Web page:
IF DIRECTOR NIKKI Appino should ever decide to abandon the theater, she could make a lot of money coordinating—and subverting—such Dome-sized spectacles as monster-truck rallies, rock concerts, and wrestling matches. If you doubt me, you haven't seen Rain City Rollers.
Rain City Rollers
Sand Point Naval Air Station, ends July 2
Staged in a converted hangar at Sand Point, this spectacle retells the Greek myth of Orpheus and Eurydice in the setting of a 1936 marathon roller derby. The style is roughly that of a 1930s backstage musical, one that's been channeled through the peculiar talents of Appino and her cocollaborators, musician-writer David Russell and actor-musician-writer Kevin Joyce. The end result is as much a deconstruction of popular entertainment as a celebration of it, with the musical numbers a collection of foggy jazzy pieces, the acting part sentimental cornball and part neorealism, and the overall effect a seditious evening that sends shivers down your vertebrae at the same time it puts a smile on your face.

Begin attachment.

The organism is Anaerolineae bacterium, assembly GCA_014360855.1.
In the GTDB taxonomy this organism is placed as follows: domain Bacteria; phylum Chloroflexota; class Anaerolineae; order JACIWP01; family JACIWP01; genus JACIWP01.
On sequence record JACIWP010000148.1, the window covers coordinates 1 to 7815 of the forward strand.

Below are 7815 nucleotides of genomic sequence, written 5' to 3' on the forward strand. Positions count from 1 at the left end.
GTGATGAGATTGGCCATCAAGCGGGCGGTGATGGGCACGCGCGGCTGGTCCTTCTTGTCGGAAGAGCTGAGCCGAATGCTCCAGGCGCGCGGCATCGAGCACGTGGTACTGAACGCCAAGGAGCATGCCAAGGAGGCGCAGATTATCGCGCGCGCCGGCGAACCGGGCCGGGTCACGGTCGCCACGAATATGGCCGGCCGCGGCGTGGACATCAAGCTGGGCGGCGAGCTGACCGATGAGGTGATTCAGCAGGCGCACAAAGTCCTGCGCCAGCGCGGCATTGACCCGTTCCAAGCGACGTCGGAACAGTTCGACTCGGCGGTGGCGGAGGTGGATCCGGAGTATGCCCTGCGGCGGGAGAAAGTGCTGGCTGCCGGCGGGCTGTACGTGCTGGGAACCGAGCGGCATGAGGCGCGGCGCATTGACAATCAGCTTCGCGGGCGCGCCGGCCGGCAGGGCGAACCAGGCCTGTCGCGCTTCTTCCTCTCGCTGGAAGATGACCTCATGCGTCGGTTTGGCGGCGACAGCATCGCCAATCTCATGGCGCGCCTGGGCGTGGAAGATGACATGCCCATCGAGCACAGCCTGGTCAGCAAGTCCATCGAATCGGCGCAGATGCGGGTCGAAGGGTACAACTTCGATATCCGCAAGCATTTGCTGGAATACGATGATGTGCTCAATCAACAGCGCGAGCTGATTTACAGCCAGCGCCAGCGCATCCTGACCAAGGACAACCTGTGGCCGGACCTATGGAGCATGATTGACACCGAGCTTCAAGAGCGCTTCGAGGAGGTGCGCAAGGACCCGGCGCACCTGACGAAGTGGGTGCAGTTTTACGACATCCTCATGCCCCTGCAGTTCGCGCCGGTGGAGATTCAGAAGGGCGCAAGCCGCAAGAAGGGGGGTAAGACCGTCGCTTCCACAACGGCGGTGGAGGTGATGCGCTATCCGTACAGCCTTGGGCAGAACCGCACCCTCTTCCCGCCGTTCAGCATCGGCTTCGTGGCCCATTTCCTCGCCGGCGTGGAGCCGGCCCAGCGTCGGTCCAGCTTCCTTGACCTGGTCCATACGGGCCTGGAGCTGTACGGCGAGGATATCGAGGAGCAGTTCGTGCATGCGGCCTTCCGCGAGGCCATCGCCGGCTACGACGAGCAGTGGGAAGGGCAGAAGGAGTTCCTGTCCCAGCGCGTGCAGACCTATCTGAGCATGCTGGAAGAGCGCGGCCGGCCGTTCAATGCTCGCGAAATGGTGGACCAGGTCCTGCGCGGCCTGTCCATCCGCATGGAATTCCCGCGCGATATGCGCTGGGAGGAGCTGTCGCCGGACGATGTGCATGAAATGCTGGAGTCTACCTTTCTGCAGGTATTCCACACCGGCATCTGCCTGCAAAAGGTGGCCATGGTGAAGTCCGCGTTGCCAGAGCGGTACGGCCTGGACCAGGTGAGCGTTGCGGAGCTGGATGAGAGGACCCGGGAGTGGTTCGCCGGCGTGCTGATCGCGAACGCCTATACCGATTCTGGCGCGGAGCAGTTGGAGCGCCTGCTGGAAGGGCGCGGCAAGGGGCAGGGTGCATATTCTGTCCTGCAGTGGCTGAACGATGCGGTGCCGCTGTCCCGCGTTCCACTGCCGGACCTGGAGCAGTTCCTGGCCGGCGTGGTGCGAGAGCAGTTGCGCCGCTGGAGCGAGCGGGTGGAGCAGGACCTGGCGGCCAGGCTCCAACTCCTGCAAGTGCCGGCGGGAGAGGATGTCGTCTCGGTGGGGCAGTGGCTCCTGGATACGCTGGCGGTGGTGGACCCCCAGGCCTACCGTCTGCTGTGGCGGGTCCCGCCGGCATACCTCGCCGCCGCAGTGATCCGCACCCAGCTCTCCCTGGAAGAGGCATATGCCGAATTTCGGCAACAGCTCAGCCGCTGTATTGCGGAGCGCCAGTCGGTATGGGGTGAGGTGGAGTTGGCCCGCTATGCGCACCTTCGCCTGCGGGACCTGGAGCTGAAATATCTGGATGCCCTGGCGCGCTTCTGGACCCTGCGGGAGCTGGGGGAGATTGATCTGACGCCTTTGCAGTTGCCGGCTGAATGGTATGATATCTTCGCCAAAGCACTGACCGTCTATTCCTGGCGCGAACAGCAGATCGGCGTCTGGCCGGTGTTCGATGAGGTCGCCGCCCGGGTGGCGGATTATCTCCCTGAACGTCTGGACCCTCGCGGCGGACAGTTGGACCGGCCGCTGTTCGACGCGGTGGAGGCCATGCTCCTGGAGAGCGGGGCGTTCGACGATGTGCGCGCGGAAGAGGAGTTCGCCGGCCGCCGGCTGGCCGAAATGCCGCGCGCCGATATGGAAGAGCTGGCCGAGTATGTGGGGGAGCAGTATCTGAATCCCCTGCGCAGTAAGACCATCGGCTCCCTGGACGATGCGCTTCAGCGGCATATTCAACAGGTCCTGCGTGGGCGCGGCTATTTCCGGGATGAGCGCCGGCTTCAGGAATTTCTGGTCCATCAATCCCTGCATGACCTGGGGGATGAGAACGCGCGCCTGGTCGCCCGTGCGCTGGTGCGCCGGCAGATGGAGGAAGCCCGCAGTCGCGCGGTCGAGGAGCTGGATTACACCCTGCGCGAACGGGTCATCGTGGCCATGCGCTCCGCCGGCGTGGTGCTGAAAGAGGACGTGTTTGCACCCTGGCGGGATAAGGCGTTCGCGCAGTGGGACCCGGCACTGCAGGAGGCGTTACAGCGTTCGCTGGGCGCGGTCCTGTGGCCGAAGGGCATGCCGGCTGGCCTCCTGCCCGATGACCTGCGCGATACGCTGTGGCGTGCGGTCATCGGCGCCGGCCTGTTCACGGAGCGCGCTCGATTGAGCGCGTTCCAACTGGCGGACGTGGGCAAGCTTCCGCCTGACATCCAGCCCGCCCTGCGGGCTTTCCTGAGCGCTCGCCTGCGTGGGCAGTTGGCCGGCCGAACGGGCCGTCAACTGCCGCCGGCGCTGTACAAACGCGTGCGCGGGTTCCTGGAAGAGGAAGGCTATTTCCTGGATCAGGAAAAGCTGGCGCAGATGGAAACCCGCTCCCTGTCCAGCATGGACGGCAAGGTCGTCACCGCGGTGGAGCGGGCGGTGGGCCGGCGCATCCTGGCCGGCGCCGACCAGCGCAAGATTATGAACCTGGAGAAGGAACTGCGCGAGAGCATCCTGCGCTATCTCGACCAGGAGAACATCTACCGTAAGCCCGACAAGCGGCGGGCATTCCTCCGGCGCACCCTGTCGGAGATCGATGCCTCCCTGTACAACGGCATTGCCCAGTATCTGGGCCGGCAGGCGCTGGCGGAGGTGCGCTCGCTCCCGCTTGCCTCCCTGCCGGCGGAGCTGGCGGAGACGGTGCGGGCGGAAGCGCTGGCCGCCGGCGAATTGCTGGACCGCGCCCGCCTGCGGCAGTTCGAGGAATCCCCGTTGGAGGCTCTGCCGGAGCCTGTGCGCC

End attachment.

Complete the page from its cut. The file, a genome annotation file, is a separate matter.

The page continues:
Kevin Joyce as the Promoter (a reincarnated Orpheus) has a role that's tailor-made to him, one that allows both his particular sort of sweet and subtle emotion and his bitter and dark hard-edged salesman. Marjorie Nelson as his resurrected love (they age at different rates, you see) is sweet and sprightly, but with a forbidding gravity that eventually emerges. They're joined by a cast that comprises the strongest group of female performers assembled on a Seattle stage in many a turn 'round the rink
The big question, of course, is whether the outrageous combination of 1930s roller derby thrills and ancient Orpheus myth can justify itself through an elegant and satisfying conclusion, and the answer is—not quite. Indeed, it's hard to say what exactly happens at the end of Rollers; whether the myth is changed by this reincarnation or if it inevitably repeats itself. Instead of resolution, there's an emotional shift that leaves a dangling narrative and a vague feeling of anticlimax. Although the ending is no photo-finish, the play is a thrilling ride.